Finally, I apply the Tolerance Principle to a problem in both Old and Modern Icelandic to compare modern and historical learning trajectories. The remarkable diachronic stability of Icelandic morphology renders it uniquely suitable for this study since it allows us to set up a null hypothesis: patterns that emerge among the highest frequency items in a Modern Icelandic text should be apparent in a Modern Icelandic text as well. We could run the same test on Old English or Latin, but we would have no hypothesis to test since their modern descendents are so different.
Icelandic, like English, has a significant number of verbs that express past tense by stem mutation (so-called strong verbs, e.g., syngja ∼ söng ‘sing’), and a much larger number which express the past through suffixation (multiple classes of weak verbs, e.g., dvelja ∼ dvaldi ‘dwell, reside,’ svara ∼ svaraði ‘answer, respond’). It is up to child learners to sort out whether any patterns exist over these verbs that indicate which type of inflection to productively employ. This turns out to be quite challenging — even eight-year-old Icelandic children still make a non-trivial number of errors in which they substitute one class for another (Ragnarsdóttir et al. 1999).
I consider one such generalization that illustrates this pattern of learning: the relationship between monosyllabic verbs (e.g, dá ‘adore, worship,’ ná ‘get, obtain,’ sjá ‘see, perceive’) and strong inflection. Most verbs in this set are weak, but a few are strong as well, so a learner has to determine which ones belong to the productive pattern, if any, and which should be learned as exceptions. To investigate this quantitatively, I extract all verbs which are attested at least once in the past tense from the Old Icelandic and Modern Icelandic texts in the POS-tagged and lemmatized Icelandic Parsed Historical Corpus (Wallenberg et al. 2011), which results in two sets of 735 and 921 unique verb types respectively. Next, I apply the same sampling procedure as in the above section to generate 1,000 sample lexicons from each era to model the learning trajectories of “typical” learners exposed to these verbs in their input. The resulting developmental trajectories are presented in Figure 6.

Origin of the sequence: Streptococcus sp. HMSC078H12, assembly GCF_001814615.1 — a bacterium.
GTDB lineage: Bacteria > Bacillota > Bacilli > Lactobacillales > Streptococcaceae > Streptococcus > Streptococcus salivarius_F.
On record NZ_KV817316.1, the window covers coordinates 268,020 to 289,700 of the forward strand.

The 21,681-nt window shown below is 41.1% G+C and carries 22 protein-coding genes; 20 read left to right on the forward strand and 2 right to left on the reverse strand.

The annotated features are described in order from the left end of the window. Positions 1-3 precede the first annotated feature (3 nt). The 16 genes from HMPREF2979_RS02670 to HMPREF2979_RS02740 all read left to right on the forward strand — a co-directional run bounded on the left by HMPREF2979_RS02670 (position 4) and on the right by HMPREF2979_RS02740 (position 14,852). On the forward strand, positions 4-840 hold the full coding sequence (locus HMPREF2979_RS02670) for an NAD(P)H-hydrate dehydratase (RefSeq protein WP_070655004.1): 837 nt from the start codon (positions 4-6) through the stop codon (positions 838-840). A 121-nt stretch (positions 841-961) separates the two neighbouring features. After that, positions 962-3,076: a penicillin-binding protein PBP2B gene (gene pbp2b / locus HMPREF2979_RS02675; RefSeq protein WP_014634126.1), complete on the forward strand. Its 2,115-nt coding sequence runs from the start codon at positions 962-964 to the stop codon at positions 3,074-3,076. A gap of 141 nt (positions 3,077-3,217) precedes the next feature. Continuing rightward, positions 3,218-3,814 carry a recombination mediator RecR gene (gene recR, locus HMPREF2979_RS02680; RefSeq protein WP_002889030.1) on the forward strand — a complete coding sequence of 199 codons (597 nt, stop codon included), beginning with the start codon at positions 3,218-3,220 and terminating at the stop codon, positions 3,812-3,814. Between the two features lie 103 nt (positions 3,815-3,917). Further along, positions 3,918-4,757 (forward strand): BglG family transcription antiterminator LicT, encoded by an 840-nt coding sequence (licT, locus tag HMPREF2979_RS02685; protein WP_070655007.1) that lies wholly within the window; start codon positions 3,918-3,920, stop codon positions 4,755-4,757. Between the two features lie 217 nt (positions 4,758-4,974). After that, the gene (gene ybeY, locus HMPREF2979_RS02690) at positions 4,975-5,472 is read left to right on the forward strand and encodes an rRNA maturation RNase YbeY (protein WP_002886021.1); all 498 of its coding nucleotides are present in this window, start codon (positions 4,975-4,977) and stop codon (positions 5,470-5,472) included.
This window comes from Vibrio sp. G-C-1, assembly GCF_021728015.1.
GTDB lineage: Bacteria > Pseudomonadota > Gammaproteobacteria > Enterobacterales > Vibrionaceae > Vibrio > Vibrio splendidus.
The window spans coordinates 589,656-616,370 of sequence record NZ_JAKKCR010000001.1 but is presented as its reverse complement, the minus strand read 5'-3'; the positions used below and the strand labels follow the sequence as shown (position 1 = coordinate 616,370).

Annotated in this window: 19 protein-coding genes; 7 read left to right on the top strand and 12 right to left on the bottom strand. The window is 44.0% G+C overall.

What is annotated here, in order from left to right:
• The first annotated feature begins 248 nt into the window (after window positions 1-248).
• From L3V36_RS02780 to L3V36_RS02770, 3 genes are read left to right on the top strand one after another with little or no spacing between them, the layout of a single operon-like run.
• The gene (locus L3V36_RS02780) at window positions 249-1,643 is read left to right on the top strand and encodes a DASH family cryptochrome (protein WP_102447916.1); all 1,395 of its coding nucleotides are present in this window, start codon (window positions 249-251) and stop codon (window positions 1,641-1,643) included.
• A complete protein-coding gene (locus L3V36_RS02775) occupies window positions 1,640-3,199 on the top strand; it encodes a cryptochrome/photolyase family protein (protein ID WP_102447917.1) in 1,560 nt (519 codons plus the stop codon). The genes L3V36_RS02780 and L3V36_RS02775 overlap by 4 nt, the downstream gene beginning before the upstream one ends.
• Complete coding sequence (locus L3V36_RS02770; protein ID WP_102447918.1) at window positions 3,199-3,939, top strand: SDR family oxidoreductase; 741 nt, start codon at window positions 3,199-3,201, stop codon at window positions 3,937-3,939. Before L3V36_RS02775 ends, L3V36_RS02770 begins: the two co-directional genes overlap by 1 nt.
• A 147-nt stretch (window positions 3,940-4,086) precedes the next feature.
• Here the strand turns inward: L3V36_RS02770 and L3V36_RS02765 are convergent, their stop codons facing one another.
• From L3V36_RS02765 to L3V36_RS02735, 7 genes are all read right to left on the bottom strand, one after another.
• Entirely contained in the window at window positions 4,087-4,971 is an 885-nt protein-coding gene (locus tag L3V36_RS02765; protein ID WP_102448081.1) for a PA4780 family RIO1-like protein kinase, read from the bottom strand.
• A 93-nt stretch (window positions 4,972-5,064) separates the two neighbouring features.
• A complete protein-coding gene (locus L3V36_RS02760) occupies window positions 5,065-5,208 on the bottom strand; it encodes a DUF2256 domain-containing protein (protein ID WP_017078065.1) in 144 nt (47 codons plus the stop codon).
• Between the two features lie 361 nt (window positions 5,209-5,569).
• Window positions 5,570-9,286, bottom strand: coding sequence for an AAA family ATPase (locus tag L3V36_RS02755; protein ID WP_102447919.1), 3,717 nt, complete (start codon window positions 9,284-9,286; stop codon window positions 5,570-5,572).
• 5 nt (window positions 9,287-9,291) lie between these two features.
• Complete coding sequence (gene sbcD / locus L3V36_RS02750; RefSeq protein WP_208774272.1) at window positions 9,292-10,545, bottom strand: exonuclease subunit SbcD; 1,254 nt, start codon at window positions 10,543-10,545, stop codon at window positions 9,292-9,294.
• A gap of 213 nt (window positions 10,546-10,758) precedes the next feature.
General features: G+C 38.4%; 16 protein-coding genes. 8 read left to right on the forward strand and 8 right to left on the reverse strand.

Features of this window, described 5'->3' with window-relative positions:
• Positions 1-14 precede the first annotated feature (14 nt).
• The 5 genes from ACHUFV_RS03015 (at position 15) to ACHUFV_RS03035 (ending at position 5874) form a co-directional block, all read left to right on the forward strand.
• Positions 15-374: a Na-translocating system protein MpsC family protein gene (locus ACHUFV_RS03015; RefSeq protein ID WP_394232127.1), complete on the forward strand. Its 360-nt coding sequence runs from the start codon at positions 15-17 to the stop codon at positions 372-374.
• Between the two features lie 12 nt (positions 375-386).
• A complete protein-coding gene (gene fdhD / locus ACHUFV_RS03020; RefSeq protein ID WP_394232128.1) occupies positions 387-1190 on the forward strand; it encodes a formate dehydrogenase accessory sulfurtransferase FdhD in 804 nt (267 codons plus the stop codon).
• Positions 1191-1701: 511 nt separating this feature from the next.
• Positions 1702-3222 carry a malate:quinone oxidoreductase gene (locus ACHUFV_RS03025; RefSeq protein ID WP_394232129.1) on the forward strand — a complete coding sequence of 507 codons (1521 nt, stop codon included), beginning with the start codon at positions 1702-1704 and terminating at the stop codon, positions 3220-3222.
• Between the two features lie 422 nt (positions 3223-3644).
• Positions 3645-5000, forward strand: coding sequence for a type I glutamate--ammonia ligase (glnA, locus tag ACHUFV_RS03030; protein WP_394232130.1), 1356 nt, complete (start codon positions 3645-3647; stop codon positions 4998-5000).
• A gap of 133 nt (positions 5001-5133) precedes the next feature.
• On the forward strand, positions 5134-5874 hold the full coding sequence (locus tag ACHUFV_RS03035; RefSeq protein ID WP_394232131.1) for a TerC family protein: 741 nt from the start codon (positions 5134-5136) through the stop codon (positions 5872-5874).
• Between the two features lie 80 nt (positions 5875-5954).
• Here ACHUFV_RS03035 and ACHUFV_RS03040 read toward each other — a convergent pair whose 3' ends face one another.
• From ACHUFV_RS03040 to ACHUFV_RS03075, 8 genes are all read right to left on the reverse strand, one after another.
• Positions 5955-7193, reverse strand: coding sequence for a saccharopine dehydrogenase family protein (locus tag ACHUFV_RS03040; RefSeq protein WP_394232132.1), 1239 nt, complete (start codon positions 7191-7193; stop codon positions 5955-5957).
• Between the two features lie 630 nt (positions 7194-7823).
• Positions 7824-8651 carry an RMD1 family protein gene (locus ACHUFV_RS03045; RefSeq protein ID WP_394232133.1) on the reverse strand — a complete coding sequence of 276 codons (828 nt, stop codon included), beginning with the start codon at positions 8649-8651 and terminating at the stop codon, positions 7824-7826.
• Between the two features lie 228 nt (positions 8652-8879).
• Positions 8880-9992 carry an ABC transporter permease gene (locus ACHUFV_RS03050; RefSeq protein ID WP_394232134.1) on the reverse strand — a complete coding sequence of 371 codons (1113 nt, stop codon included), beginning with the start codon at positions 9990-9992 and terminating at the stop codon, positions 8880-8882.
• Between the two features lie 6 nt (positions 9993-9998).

There are two takeaways here. First, the average learning trajectories are closely matched between the Old Icelandic and Modern Icelandic learners, which confirms our expectations of morphological conservatism in Icelandic and once again demonstrates the insignificance of genre differences when it comes to the type expression of linguistic properties. Second, it shows that all early learners with small vocabularies can productively apply strong verb inflection to monosyllabic verbs, but that they gradually lose this option as their vocabularies grow and monosyllabic strong verbs are revealed to be the true exceptions. This pattern of early spurious productivity is consistent with the widely observed tendency for “irregulars” (here, strong verbs) to cluster among high token frequency items (Bybee 1985; Baayen 1993; Yang 2016: inter alia). It drives modern learners to tenable but ultimately incorrect hypotheses about their languages (e.g., Xu & Pinker 1995; Ragnarsdóttir et al. 1999), and now we can say that it did so for Icelandic learners of the past too.
The studies presented here identify substantial similarities between corpora of child-directed speech and both modern and historical adult corpora as well as a reconstructed lexicon. When lexicons derived from child-directed speech and non-CDS corpora are trimmed by token frequency in order to approximate child lexicon sizes, they express type frequencies to a degree that is statistically similar to those in CDS corpora. Since it is these type frequencies that are critical for the acquisition of linguistic generalizations, non-CDS corpora can be used to model aspects of child language learning. These results open up a path for researchers who wish empirically evaluating the relationship between acquisition and change and gives reason to investigate what other relationships may hold between child directed and non-child directed corpora.
The additional file for this article can be found as follows:
Supplement to Section 3. DOI: https://doi.org/10.5334/gjgl.926.s1
- Since auxiliaries are excluded, the token frequencies for be, have and do only count the instances of these as main verbs. Since English has few auxiliary and modal types, the choice of whether to include them or not does not meaningfully affect the results. [^]
- Lemmas are extracted from the morphological annotations provided in these corpora. [^]
- A full list of correspondences is provided in the supplementary material. [^]
- I thank Donald Ringe for his help in sorting through Seebold. [^]
- The supplementary material contains a full list of examples. [^]
I would like to thank Charles Yang, Mitch Marcus, and Don Ringe along with anonymous Glossa reviewers for their insights and suggestions.
This work was funded by an NDSEG fellowship awarded to the author by the U.S. Army Research Office.
The author has no competing interests to declare.